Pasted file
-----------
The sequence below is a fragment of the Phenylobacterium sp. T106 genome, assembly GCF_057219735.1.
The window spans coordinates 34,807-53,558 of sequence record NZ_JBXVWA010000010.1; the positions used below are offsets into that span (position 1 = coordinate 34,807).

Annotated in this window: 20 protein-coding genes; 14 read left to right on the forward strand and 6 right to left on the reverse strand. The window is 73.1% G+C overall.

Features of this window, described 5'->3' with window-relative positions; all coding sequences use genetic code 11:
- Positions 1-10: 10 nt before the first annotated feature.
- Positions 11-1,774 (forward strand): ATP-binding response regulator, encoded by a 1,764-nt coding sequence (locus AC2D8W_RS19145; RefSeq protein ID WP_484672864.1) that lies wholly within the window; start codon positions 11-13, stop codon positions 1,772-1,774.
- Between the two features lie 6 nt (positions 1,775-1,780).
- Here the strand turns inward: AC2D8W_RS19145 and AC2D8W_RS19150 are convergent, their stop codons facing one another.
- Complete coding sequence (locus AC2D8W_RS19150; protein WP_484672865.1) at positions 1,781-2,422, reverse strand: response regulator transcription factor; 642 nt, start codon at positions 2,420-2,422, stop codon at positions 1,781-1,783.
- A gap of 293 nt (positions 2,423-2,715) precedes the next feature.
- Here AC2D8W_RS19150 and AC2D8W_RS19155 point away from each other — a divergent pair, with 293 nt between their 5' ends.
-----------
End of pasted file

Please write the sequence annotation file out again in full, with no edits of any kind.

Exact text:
The sequence below is a fragment of the Phenylobacterium sp. T106 genome, assembly GCF_057219735.1.
The window spans coordinates 34,807-53,558 of sequence record NZ_JBXVWA010000010.1; the positions used below are offsets into that span (position 1 = coordinate 34,807).

Annotated in this window: 20 protein-coding genes; 14 read left to right on the forward strand and 6 right to left on the reverse strand. The window is 73.1% G+C overall.

Features of this window, described 5'->3' with window-relative positions; all coding sequences use genetic code 11:
- Positions 1-10: 10 nt before the first annotated feature.
- Positions 11-1,774 (forward strand): ATP-binding response regulator, encoded by a 1,764-nt coding sequence (locus AC2D8W_RS19145; RefSeq protein ID WP_484672864.1) that lies wholly within the window; start codon positions 11-13, stop codon positions 1,772-1,774.
- Between the two features lie 6 nt (positions 1,775-1,780).
- Here the strand turns inward: AC2D8W_RS19145 and AC2D8W_RS19150 are convergent, their stop codons facing one another.
- Complete coding sequence (locus AC2D8W_RS19150; protein WP_484672865.1) at positions 1,781-2,422, reverse strand: response regulator transcription factor; 642 nt, start codon at positions 2,420-2,422, stop codon at positions 1,781-1,783.
- A gap of 293 nt (positions 2,423-2,715) precedes the next feature.
- Here AC2D8W_RS19150 and AC2D8W_RS19155 point away from each other — a divergent pair, with 293 nt between their 5' ends.